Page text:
School leaders are under ever-increasing pressure to show return on investment (ROI). This can only be demonstrated through impact in terms of outcomes and achievement. It’s the ‘So what?’ question. The problem primary schools face of course is that it’s very difficult to demonstrate how the arts (as opposed to art) have made a difference to young children’s lives because it’s almost impossible to measure in a meaningful way. I’ve always believed that if you stumble across something that is difficult to measure then it’s probably a good thing to do. Take SMSC, character education or social and emotional aspects of learning for example. The arts are the same; the minute we start to test it… well, heaven forbid.

Unfortunately, the very fact that it can’t be tested is often the reason why it gets marginalised and may ultimately be its downfall. Unlike with maths and English, it’s very difficult in a SES or headteacher’s report to governors to produce charts and tables that show how pupils are achieving in the arts. Even if we did (and a number of schools are doing exactly that with increasing aplomb), it would only be a matter of time before we’d then be expected to show how we compare with other schools.

Over the years, schools have learnt to play the game. Heads know only too well that a positive inspection outcome can be achieved without any arts, so long as outcomes are strong. I recall on several occasions as an inspector under previous frameworks, examples of schools that we’d graded as good or outstanding without seeing an ounce of arts, despite the children telling us that they were crying out for it. It was extremely frustrating, but our hands were tied by the inspection criteria, attainment especially. That said, the current framework is much-improved, particularly in regard to how well pupils thrive. The difficulty of course is how you go about proving it on the day in such a short space of time. (This is why I am a fan of peer review as it allows colleagues – in the words of Mary Myatt – to dive deeper and linger longer.)

I urge you to stand up for the arts. I urge you to resist the pressure of ditching the trips and visits and partnerships you may have with existing creatives and arts organisations. Rather than see them as inevitable victims of austerity, instead be wise, be brave and build your curriculum around them. If you haven’t already done so, contact your regional Bridge Organisation and see how they can support you, perhaps through Artsmark. It’s a much-improved beast to what it once was and is now based very much on whole-school self-evaluation and improvement.

You can find more information on how to find your nearest Arts Council Bridge Organisation here. All ten are currently putting in bids to Arts Council England for funding for the next four years and it’s unlikely that it will continue beyond that. There’s £10 million up for grabs each year, divvied up amongst the ten and so I urge you to fill your face and have your cake whilst you still can.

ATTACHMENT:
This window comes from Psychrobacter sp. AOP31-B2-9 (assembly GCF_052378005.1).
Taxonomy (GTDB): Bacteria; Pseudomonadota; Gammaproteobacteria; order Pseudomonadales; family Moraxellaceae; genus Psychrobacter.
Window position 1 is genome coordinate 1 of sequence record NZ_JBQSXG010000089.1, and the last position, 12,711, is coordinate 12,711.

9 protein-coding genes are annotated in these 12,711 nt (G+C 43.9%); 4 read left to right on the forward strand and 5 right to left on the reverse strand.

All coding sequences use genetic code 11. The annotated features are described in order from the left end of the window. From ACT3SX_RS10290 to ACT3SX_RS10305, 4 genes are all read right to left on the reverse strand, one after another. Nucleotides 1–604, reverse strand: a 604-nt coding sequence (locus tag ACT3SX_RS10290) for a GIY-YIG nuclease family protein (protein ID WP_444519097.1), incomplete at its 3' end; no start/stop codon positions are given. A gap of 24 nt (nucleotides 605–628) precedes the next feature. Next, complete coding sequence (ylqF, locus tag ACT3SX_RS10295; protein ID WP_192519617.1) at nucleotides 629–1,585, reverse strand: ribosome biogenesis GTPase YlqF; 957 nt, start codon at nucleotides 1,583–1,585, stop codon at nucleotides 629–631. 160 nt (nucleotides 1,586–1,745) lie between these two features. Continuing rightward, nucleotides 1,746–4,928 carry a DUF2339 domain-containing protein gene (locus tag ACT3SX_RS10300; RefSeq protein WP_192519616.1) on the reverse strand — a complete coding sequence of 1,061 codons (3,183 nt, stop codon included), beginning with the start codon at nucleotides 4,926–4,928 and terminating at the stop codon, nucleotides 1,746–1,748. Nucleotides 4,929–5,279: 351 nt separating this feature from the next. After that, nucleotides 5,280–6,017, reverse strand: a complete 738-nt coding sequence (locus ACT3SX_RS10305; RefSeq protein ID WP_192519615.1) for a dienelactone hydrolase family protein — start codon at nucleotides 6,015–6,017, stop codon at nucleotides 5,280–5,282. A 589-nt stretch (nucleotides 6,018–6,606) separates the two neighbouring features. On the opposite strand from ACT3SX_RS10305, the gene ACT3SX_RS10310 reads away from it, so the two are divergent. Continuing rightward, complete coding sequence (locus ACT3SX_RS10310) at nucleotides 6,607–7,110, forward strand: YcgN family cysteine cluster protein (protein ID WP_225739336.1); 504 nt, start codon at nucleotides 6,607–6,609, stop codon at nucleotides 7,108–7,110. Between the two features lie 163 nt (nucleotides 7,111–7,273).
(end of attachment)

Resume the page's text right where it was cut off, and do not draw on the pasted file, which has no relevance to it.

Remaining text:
My latest book, The Art of Standing Out, is available on Amazon.


The Power of Love

Have you ever experienced what it feels like when you get several hundred like-minded people together and lock them in a room for the day to see where the magic can take you? And that during that day you get to dream about ‘what if…?’ and get to ask really powerful questions like ‘why can’t our schools be like Disneyland?’

We did. On the last Friday of the half term, we closed all the schools within the trust and got them together at a lovely venue and held our inaugural ‘Standing Out’ conference. Everybody was there, including support staff, governors, trustees, directors and teachers. We didn’t literally lock them all in, but we certainly closed the doors, battened down the hatches and spent the day re-calibrating our moral compasses.

As it was the start of the Valentine’s weekend we wanted to launch the conference by inviting each and every one of us to fall in love. Or more to the point, to fall back in love with what called us to the profession in the first place.

Having enjoyed an uplifting opening choral performance from one of our schools, I had the pleasure of kicking off the event by exploring the concept of ‘The Art of Standing Out’. We reaffirmed our core purpose, which is ‘to make people become the best they can be’. We then explored three key themes of what makes for a standout school: Great culture, great teaching and great experiences.

Great culture: We explored our beliefs, in particular dispelling any fears we may have around our limiting beliefs. With our empowering beliefs established, we then looked at our values and launched ‘Trust Us: Making Our Values Happen’. This document was written by our cross-party changemaker team that unpacked each of our five values, providing examples of what these might look like in practice. We then celebrated and affirmed FIDES (Latin for ‘to trust’) so that we can Focus on family, Insist on excellence, Do good as we go, Embrace innovation, and Seize success. As our core values, these ensure that our organisational culture is always conducive to wholesome growth.